Closing the gap
Keith Thomas wrote: Re. “Not closing the gap: indigenous lifespans remain too short” (Friday). If indigenous leaders could help in delivering programs, where are they? Why aren’t there hundreds of them demanding involvement, devising their own strategies and suggesting practicable improvements to existing programs?
There is plenty of criticism of the existing strategies, but there appears to be a profound absence of serious engagement from among indigenous people. There are thousands of indigenous people with experience in middle and senior levels of program design and delivery. Are there structural impediments to their involvement as initiators?
Noel Pearson set a fine leadership example in the field of education. Regardless of what people think about the thrust of his proposals, the most important thing is that he was right in there arguing persuasively, constructively and consistently for years. Aren’t there hundreds of other Noel Pearsons prepared to lead in “closing the gap”?
Dylan Taylor writes: Re. “Rundle: Khan shuns Assange, joining other celeb turncoats” (Friday). Jemima Khan is not the only person in London losing patience with Assange.
On a recent visit, I noted that many Brits — some who had been fairly sympathetic — are irritated by his assumption of a rockstar persona and his “demands” that various world leaders do exactly as he asks.
The absolute height of the ludicrous was reached when he appeared on a small balcony at the Ecuadorian embassy and yelled in to the street — “Obama must immediately withdraw the case…” — shades of “We warn the Tsar!”.
Brett Krieger writes: Re. “Bottoms up: the non-crisis of Australia’s alcohol consumption” (Friday). Bernard Keane, it’s just as well the alcohol industry has you to bring balance. I must have missed the other side in your argument detailing the negative effects of alcohol including liver damage, impaired cognitive function, non-death road trauma, alcohol-fuelled violence, teenage binge drinking, chronic alcoholism and the cause of 13% of the deaths of 14 to 17-year-old Australians.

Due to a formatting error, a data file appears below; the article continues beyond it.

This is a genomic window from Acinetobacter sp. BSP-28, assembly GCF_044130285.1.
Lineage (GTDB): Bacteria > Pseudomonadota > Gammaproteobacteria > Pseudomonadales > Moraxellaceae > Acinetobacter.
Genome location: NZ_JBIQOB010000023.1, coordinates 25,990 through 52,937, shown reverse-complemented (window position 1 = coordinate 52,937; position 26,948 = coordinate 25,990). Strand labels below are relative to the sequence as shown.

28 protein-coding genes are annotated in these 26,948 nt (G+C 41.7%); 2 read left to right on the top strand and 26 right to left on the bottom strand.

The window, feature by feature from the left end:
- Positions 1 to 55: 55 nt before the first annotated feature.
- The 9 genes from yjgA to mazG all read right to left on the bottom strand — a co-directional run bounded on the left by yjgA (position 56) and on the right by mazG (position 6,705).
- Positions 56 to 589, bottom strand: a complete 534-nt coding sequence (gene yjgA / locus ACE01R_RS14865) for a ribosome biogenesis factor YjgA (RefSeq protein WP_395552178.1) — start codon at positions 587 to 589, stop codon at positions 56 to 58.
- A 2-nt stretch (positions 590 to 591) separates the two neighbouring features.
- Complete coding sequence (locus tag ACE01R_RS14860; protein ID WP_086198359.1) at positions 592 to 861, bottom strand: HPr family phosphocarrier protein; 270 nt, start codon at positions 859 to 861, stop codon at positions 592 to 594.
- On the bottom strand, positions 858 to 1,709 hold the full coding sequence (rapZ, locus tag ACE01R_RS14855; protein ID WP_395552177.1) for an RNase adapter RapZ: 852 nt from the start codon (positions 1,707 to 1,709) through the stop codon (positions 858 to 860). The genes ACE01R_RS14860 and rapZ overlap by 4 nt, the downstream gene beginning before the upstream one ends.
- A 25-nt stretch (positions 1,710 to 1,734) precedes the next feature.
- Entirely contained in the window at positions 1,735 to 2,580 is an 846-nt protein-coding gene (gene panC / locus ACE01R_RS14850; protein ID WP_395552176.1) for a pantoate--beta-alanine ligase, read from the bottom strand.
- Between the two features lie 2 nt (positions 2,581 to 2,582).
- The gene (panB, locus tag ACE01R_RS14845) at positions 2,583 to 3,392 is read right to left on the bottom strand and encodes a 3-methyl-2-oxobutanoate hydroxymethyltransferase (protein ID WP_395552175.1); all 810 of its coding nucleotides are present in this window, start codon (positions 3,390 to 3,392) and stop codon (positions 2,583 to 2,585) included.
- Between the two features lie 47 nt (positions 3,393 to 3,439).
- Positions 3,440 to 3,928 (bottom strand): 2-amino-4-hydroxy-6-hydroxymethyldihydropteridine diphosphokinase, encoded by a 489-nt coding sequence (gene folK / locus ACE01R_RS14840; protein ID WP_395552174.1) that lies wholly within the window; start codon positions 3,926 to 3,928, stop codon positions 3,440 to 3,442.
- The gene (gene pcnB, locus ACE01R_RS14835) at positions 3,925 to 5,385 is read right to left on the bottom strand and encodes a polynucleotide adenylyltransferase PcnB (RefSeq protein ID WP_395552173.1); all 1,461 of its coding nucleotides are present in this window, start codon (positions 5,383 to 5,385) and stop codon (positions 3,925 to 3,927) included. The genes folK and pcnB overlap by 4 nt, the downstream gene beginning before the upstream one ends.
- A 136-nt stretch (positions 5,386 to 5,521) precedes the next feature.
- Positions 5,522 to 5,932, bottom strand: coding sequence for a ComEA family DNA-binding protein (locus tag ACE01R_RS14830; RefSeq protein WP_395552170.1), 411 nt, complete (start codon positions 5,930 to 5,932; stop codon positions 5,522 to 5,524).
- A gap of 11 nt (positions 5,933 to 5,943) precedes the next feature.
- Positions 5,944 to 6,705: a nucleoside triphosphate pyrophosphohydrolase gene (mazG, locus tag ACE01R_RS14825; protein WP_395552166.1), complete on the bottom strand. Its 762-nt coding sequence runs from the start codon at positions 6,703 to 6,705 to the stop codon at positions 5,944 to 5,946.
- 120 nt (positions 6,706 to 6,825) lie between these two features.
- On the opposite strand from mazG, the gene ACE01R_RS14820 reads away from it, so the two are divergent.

In researching the impact of alcohol on Australians, I found this more balanced than what I have read in Fairfax or your own column.
Do you not know anyone touched by alcohol abuse at some stage in their life? Don’t we have a problem when many kids still associate getting blind drunk as part of their rite of passage? Has it occurred to you that the modest trend improvements you quote may be due in part to the efforts of some advocates you deride?
I don’t mind a beer and I can understand health advocates going a bit far trying to balance the relentless promotion of the alcohol industry. What I don’t get is why you feel the need to go out of your way to defend them. If it’s just on the principle of pointing out the wowsers’ lack of balance then the least you could do is to provide some balance of your own.